Kayak fishing kayaks can be in their own category, but for the purposes of this video, we’ll cover these five types:
The sit-inside kayak is usually what we think of when we hear the word kayak.
It has a partially-enclosed cockpit, and your legs are inside the boat. They can be anywhere from 9-14 feet or so, and are quite stable and easy to use.
Because it’s mostly enclosed, if water gets in your boat it’ll stay in. So a bilge pump is a needed accessory for any lengthy trips. You can also use a spray skirt to keep rain or waves out.
Many sit-inside recreational kayaks have built-in bulkheads. These keep water from filling the ends of the boat in case of a capsize. They also serve as storage compartments for gear, food and other things you may want to bring with you.
A sit-on-top kayak is just like it sounds—there’s nothing to sit in…your legs are exposed, there’s no cockpit.
Sit-on-tops are the most popular choice for anglers. They’re very stable, have lots of deck room for rigging options and gear, and most are made for standing as well as sitting.
These are self-draining—if water comes in, it’ll drain out through pre-drilled holes. They’re also much easier to climb back onto in case of a capsize.
Both the recreational sit-inside and sit-on-top kayaks are great for kids, families, cabins and those looking for leisurely time on the water.
Whitewater kayaks are designed for zipping down fast currents and over waterfalls, all while dodging boulders and turning quickly in tight spots.
They’re a type of sit-inside with rounded bottoms for easy maneuvering—the shortest of the kayaks. The cockpit is also smaller, and whitewater kayakers keep a spray skirt over it to keep water out.
If you want to get into whitewater kayaking, we highly encourage you to learn from an experienced paddler and/or certified instructor.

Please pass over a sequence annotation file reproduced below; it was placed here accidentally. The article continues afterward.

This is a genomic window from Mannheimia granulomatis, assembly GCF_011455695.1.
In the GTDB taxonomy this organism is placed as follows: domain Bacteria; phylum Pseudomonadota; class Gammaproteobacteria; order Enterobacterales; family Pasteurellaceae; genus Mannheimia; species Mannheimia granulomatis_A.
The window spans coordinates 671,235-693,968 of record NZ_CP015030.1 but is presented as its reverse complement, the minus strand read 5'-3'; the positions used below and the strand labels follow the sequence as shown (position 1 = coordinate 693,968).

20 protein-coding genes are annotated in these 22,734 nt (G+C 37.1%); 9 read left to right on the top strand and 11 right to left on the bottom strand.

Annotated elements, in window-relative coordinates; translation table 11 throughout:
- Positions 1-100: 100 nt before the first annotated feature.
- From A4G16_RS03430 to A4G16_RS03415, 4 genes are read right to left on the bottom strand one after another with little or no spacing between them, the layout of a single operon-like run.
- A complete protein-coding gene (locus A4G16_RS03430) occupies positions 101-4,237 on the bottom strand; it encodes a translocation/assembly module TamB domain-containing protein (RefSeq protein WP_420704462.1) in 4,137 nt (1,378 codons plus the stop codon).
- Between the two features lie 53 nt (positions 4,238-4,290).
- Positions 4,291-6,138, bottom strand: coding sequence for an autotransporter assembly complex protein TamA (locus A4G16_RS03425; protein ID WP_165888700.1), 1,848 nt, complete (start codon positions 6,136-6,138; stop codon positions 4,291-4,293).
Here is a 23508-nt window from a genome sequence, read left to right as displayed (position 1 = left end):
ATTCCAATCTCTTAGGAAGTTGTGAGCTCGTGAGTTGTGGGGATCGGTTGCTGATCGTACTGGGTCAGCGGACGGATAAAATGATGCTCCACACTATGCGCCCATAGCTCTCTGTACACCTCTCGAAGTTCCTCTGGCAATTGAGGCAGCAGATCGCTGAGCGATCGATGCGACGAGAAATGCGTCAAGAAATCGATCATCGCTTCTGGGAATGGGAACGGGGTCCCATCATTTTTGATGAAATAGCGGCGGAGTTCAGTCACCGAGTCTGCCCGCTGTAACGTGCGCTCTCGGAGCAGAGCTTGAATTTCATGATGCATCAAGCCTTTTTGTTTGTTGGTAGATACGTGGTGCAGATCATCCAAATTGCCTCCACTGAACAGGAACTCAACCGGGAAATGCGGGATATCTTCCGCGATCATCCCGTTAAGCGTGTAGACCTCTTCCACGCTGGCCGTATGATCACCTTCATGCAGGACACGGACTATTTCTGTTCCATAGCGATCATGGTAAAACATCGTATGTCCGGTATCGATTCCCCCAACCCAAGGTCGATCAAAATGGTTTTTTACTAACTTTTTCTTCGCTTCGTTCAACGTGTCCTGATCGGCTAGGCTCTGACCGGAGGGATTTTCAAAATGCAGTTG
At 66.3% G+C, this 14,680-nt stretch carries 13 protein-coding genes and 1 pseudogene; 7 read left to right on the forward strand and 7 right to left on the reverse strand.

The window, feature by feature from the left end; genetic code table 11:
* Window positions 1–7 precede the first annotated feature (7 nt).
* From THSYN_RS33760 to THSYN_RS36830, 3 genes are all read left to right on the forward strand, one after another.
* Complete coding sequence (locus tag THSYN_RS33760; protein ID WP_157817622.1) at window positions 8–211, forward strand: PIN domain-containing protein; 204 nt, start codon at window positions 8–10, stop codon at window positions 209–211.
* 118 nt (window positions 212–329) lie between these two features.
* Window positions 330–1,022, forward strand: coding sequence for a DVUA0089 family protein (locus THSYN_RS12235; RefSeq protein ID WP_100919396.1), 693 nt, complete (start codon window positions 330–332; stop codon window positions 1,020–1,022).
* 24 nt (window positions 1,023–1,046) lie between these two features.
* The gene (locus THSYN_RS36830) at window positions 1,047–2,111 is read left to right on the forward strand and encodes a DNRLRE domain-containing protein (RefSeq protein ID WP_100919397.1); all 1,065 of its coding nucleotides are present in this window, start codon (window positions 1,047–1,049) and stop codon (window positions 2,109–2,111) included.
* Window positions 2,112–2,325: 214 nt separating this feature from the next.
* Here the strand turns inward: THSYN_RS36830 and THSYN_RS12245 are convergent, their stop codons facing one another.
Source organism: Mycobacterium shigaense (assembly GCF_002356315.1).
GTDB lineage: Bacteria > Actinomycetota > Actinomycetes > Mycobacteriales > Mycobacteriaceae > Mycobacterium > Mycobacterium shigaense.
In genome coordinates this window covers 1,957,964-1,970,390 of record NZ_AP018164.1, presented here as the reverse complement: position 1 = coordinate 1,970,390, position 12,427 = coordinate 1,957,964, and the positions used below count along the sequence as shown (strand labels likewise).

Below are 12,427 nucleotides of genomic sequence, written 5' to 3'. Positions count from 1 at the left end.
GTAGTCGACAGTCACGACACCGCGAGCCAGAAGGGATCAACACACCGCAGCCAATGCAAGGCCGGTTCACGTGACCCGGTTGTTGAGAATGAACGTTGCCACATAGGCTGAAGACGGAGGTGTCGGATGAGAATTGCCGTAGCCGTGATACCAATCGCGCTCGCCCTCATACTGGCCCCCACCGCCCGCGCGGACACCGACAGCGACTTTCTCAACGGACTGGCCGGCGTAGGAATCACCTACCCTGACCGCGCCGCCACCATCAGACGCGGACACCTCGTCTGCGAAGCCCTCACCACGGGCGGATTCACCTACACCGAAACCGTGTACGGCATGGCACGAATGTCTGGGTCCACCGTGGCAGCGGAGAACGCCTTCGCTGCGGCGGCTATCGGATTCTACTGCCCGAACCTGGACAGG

Touring or Sea Kayak
A touring or sea kayak is another type of specialized sit-inside kayak. They’re long and lean, built for paddling long distances quickly. They offer the best tracking of all the kayaks (easy to move straight forward).
They offer lots of cargo space in the bulkheads and are thin enough to allow a roll, like a whitewater kayak.
Sea kayaks are perfect for large bodies of water like ocean coastal areas and the Great Lakes. They’re also the favored type for kayaking in ocean surf.
A canoe/kayak hybrid combines the best of both worlds. It’s designed for a solo paddler using a kayak paddle, but has a wide-open cockpit for unlimited storage. That makes it a great choice for either canoe camping or fishing.
You can even buy a skirt system for hybrids if you plan to take your trips down whitewater (which you’ll need in that case, as they’re not self-bailing).
They’re stable enough to stand up in, and have the most comfortable seat of all the kayak options.
There are a few variations of portable kayaks on the market, too, which we’ll just touch on here. They can all be packed inside a carry bag:
- Folding kayaks are a folding frame with exterior shell or skin.
- Inflatable kayaks are, obviously, inflatable.
- Modular kayaks come in sections that nest together.
Once you have an idea of what you’ll want to use your kayak for, your best option is to go to a local retailer that lets you demo their kayaks. Many of them have occasional Demo Days at a nearby waterway.
Have paddling questions we can help with? Call or email our Wisconsin-based customer service team today: 715-755-3405 • [email protected]
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